TRIUMF scientist and ALPHA-Canada spokesperson, Makoto Fujiwara, was recently awarded the 2011 John Dawson Award by the American Physical Society. Makoto was recognized for his role in “the introduction and use of innovative plasma techniques which produced the first demonstration of the trapping of antihydrogen." The award, named after American computational physicist John M. Dawson—inventor of the field of plasma acceleration—is bestowed upon scientists that make breakthroughs in the field of plasma physics. In 2011, that breakthrough was the ALPHA experiment at CERN.
Upon receiving the award, Makoto expressed his gratitude to the entire team for their hard work, saying, “The award recognizes the hard work of all of my colleagues in the past several years. I’m particularly grateful [for the] devoted efforts of my ALPHA-Canada colleagues and students, who made very significant contributions.” Not only was Makoto the sole recipient from TRIUMF, but the only Canadian to win the award in 2011.
The award was specifically given for the trapping of antihydrogen, which took place in November 2010. Since then, there have been a number of important breakthroughs involving ALPHA. In the middle of 2011 Makoto was the lead author of a paper that appeared in Nature Physics, in which it was revealed that the ALPHA team had trapped antimatter atoms for 16 minutes. In March 2012, another paper was published in Nature, this time revealing that ALPHA, with leadership from Canadian researchers, had “measured for the first time an intrinsic property of antimatter atoms.”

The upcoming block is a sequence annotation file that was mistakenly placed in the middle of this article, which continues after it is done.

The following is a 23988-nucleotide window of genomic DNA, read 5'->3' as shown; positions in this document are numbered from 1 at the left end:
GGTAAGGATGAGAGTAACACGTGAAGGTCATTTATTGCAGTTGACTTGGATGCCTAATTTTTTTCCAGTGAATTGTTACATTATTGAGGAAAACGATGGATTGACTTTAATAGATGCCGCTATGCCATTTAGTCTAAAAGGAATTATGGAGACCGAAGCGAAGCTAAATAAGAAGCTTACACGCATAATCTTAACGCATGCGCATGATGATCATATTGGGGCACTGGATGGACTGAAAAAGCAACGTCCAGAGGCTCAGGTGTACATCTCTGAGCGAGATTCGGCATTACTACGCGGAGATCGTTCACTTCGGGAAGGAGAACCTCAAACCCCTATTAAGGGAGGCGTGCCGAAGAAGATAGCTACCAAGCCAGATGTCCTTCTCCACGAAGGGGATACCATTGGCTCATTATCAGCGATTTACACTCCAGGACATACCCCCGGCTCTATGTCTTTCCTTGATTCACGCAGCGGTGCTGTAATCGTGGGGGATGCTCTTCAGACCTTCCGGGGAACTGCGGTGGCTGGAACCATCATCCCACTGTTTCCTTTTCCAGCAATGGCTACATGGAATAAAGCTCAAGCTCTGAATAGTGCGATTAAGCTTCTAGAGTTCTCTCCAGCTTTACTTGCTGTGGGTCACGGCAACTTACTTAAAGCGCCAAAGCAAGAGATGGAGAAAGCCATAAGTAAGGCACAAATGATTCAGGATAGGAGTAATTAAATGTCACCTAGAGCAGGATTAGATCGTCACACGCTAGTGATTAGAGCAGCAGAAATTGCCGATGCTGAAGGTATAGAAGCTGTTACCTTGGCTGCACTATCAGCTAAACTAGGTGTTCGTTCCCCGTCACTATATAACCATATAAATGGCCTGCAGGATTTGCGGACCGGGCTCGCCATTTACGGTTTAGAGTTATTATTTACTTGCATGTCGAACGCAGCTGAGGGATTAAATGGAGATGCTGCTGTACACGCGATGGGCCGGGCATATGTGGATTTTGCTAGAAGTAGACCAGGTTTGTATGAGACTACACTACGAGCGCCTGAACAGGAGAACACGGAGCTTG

After three breakthroughs in a row, Makoto has no plans to slow down, saying, “The immediate future goal now is to achieve [the] first laser experiment on antihydrogen. For this, we are constructing an entirely new trap [called] ALPHA-2. TRIUMF's Cam Marshall is Lead Engineer of this project. For the longer term, I am interested in measuring gravitational interaction of antimatter. This is a very challenging experiment, but I'm excited about the possibility of being able to study if antimatter falls in the same way as matter does.”
Makoto has been working on antihydrogen physics since the beginning of the Antiproton Decelerator facility at CERN in 1999. In 2004, Dr. Fujiwara joined TRIUMF, Canada’s National Laboratory for Particle and Nuclear Physics in Vancouver, as a Research Scientist, and initiated significant Canadian involvement in the ALPHA experiment. Since then, he has been leading the Canadian group in ALPHA, and has been coordinating particle physics aspects of the experiment.
We at TRIUMF are very proud of Makoto’s leadership and accomplishments. This international recognition of his and Canada’s efforts is superb. Congratulations!
--Written by Jordan Pitcher, Communications Assistant
(With supplementary information from APS)